If you watch any wilderness survival shows, you know that resourcefulness is critical. While there are numerous creative ways to start fires and kill things, your life will be a whole lot easier if you have some emergency tools with you. Don’t want to carry a ton of stuff with you when you go hiking? Try carrying a small tool that can do a multitude of things. Australian company Mutant Design has designed a modern, 3D printed version of the Swiss Army Knife. The TwinBlade 360 Prototype Survival Tool probably shouldn’t even be called a knife, because that would be discounting the fact that it’s also an axe, a pick, a hammer, a one or two-pronged spear, and a grappling hook. You can pretty much chop or climb anything with it.
“This wide range of capabilities might just make all the difference in a survival situation,” says Mutant Design’s Chris Czech.
At first glance, the tool looks like a pretty standard knife. However, once you open it up, you can have a lot of fun.
The knife consists of two blades that can move in any direction, independent of one another. A spring-loaded locking mechanism allows for the blades to be securely locked into place in any position. The user also has multiple options for carrying the tool, thanks to its hollow skeleton handle. Several connection points allow for a carabiner to be attached so that the tool can be carried on a belt or backpack, and you can even attach it to a stick or broom handle to create a spear – perfect for fishing or collecting high-hanging fruit, Czech suggests. Or, in a non-survival situation, you can simply be that badass hiker who carries a spear.
The tool, when folded up, can still be used as a small hammer, and it also possesses a strong tip that can be used to pry open cans or, depending on where you are, shellfish. At this time, the TwinBlade 360 is still in the prototyping stage. Further safety and strength testing is required, but it has proved to be useful and functional thus far.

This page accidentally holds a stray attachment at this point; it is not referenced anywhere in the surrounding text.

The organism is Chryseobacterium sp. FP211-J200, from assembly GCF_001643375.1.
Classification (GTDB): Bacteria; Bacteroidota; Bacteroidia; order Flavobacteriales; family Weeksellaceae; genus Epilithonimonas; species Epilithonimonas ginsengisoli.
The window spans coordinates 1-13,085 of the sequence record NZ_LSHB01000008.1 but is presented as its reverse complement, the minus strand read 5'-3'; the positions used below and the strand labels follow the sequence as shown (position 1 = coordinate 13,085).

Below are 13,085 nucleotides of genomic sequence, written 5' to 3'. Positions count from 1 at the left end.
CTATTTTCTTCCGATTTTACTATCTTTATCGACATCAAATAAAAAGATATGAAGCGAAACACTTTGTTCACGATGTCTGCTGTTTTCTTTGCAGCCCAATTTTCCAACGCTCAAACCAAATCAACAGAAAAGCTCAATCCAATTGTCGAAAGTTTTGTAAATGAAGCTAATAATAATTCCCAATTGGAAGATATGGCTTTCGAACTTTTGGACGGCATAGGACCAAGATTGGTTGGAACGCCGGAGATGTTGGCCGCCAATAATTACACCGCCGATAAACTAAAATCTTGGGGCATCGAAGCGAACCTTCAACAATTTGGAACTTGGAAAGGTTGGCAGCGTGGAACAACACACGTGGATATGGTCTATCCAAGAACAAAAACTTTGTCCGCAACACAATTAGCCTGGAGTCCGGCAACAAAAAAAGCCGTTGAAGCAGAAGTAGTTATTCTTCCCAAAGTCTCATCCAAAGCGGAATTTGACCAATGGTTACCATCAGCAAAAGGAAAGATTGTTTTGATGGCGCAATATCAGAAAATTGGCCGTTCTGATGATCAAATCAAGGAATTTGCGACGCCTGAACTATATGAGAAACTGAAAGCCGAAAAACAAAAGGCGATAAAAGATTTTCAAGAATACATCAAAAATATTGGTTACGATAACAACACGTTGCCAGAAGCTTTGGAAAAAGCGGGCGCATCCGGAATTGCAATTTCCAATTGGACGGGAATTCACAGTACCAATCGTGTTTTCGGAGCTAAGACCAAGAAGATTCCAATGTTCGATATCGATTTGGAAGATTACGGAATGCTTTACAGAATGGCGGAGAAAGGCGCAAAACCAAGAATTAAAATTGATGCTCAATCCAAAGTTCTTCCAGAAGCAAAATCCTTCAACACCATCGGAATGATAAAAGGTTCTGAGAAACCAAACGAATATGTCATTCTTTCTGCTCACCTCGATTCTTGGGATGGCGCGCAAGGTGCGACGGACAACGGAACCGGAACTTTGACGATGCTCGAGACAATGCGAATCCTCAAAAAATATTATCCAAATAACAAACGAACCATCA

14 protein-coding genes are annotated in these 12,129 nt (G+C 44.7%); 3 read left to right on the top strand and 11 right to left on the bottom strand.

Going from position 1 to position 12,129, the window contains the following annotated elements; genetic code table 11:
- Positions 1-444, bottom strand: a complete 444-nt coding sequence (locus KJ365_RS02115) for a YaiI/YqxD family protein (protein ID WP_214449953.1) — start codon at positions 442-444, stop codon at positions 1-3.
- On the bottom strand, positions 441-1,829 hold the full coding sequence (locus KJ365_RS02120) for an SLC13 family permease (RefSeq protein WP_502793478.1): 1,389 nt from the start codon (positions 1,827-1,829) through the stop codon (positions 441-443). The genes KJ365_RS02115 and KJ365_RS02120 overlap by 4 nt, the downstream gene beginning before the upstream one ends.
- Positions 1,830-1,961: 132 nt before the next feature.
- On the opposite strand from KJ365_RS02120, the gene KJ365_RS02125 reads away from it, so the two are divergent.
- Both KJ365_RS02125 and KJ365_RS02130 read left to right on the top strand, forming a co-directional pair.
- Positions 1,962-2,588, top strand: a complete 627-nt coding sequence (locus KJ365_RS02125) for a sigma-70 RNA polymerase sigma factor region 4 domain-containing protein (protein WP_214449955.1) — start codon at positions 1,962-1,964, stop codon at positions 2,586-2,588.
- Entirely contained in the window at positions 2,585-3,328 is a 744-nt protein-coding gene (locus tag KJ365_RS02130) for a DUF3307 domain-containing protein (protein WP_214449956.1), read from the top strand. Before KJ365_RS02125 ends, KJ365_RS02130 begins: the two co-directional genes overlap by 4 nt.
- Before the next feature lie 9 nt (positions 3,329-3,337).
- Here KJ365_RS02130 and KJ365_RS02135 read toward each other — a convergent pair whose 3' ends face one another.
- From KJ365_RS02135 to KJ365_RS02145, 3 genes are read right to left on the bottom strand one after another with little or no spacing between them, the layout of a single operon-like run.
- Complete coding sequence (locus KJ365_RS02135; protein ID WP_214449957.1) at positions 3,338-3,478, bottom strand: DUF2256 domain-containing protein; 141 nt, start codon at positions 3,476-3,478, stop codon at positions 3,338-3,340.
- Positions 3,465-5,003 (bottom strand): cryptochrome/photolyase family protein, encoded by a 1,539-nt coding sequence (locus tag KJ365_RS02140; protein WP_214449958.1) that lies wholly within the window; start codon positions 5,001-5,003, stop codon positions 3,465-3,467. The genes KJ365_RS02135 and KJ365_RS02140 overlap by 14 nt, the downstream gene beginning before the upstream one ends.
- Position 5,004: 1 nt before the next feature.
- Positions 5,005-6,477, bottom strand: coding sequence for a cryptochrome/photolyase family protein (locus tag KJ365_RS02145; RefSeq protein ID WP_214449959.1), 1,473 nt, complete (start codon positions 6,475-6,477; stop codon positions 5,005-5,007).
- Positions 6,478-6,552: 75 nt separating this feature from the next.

The prototype is currently available for purchase as an .STL download for $6.99. Some minor assembly is required using screws, springs and glue, but the user is assured that it’s an easy process. Czech does caution that as the tool is a prototype, it should not be used as a fully functional survival tool, but you can still print one to play around with, as long as caution is used.
Mutant Designs seems to have perfected multi-purpose items. I never would have thought that a beer stein could be anything but a beer stein, but the company’s iStein drink caddy can also be used as a lantern or hand warmer, among other things. So next time you go hiking or camping, you can have all of your survival needs covered: knives, axes, spears, lanterns, and, importantly, beer. Discuss this design in the 3D Printed Survival Tool forum thread on 3DPB.com.
You May Also Like
Sakuu to Release Multi-Material, Multi-Process Battery 3D Printer
Electric vehicles (EVs) are becoming a more common part of the public lexicon every day—I have at least one friend who drives one, and more car charging stations are popping...
3D Printing News Briefs, May 5, 2021: APS Tech Solutions, Science Foundation Ireland, Slant 3D and NatureWorks, Cremation Solutions
From a new 3D printer and an award to some interesting 3D printed products, we’ve got a random assortment of industry stories to share with you in today’s 3D Printing...
3D Printing News Briefs, May 2, 2021: Intech; 3DPrinterOS & Octoprint; BEAMIT; ITB, ITK, & University of Manchester; Makerbot; Satori & Oxford University
We’re going to take care of business first in today’s 3D Printing News Briefs, and then move on to some research and education. Intech Additive Solutions is reporting multiple orders...
3D Printing Webinar and Virtual Event Roundup: April 25, 2021
While there are still plenty of webinars to attend this week, we’ve also got some virtual events and training opportunities, including nTop Week, TÜV SÜD virtual training, the NAMIC Virtual...
View our broad assortment of in house and third party products.